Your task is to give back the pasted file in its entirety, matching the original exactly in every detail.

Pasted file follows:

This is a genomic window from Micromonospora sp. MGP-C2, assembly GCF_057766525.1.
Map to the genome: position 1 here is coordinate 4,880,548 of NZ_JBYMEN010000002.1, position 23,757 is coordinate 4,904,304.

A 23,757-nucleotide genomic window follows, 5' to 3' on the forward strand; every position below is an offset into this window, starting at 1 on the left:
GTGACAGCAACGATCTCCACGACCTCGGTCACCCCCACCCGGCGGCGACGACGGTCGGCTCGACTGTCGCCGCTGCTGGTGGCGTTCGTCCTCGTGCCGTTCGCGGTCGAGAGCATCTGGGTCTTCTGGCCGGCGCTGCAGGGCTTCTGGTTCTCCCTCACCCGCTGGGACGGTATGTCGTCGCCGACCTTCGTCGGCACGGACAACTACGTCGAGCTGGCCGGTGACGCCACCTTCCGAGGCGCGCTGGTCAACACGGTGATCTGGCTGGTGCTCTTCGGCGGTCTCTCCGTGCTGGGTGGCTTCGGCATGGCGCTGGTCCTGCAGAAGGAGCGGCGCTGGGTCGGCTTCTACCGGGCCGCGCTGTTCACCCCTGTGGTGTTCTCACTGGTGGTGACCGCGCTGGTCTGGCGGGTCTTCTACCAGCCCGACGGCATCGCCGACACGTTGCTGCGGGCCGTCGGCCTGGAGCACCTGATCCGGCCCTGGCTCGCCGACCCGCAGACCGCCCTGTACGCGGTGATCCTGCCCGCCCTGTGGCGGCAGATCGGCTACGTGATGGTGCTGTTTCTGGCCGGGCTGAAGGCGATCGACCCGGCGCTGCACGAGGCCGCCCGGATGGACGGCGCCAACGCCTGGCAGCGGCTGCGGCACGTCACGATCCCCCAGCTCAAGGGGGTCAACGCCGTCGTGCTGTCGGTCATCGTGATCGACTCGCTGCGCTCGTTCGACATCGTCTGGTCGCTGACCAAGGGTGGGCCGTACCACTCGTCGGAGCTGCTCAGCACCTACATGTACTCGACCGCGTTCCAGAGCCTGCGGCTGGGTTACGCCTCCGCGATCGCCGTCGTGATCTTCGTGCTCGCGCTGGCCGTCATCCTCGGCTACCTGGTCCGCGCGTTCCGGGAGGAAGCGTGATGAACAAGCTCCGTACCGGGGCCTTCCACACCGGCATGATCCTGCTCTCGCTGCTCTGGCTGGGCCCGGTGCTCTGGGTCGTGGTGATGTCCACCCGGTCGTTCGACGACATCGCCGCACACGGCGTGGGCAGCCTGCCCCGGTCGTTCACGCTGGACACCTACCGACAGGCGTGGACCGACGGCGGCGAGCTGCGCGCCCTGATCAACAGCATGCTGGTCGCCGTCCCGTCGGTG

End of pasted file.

This is a genomic window from Micromonospora sp. MGP-C2, assembly GCF_057766525.1.
Map to the genome: position 1 here is coordinate 4,880,548 of NZ_JBYMEN010000002.1, position 23,757 is coordinate 4,904,304.

A 23,757-nucleotide genomic window follows, 5' to 3' on the forward strand; every position below is an offset into this window, starting at 1 on the left:
GTGACAGCAACGATCTCCACGACCTCGGTCACCCCCACCCGGCGGCGACGACGGTCGGCTCGACTGTCGCCGCTGCTGGTGGCGTTCGTCCTCGTGCCGTTCGCGGTCGAGAGCATCTGGGTCTTCTGGCCGGCGCTGCAGGGCTTCTGGTTCTCCCTCACCCGCTGGGACGGTATGTCGTCGCCGACCTTCGTCGGCACGGACAACTACGTCGAGCTGGCCGGTGACGCCACCTTCCGAGGCGCGCTGGTCAACACGGTGATCTGGCTGGTGCTCTTCGGCGGTCTCTCCGTGCTGGGTGGCTTCGGCATGGCGCTGGTCCTGCAGAAGGAGCGGCGCTGGGTCGGCTTCTACCGGGCCGCGCTGTTCACCCCTGTGGTGTTCTCACTGGTGGTGACCGCGCTGGTCTGGCGGGTCTTCTACCAGCCCGACGGCATCGCCGACACGTTGCTGCGGGCCGTCGGCCTGGAGCACCTGATCCGGCCCTGGCTCGCCGACCCGCAGACCGCCCTGTACGCGGTGATCCTGCCCGCCCTGTGGCGGCAGATCGGCTACGTGATGGTGCTGTTTCTGGCCGGGCTGAAGGCGATCGACCCGGCGCTGCACGAGGCCGCCCGGATGGACGGCGCCAACGCCTGGCAGCGGCTGCGGCACGTCACGATCCCCCAGCTCAAGGGGGTCAACGCCGTCGTGCTGTCGGTCATCGTGATCGACTCGCTGCGCTCGTTCGACATCGTCTGGTCGCTGACCAAGGGTGGGCCGTACCACTCGTCGGAGCTGCTCAGCACCTACATGTACTCGACCGCGTTCCAGAGCCTGCGGCTGGGTTACGCCTCCGCGATCGCCGTCGTGATCTTCGTGCTCGCGCTGGCCGTCATCCTCGGCTACCTGGTCCGCGCGTTCCGGGAGGAAGCGTGATGAACAAGCTCCGTACCGGGGCCTTCCACACCGGCATGATCCTGCTCTCGCTGCTCTGGCTGGGCCCGGTGCTCTGGGTCGTGGTGATGTCCACCCGGTCGTTCGACGACATCGCCGCACACGGCGTGGGCAGCCTGCCCCGGTCGTTCACGCTGGACACCTACCGACAGGCGTGGACCGACGGCGGCGAGCTGCGCGCCCTGATCAACAGCATGCTGGTCGCCGTCCCGTCGGTG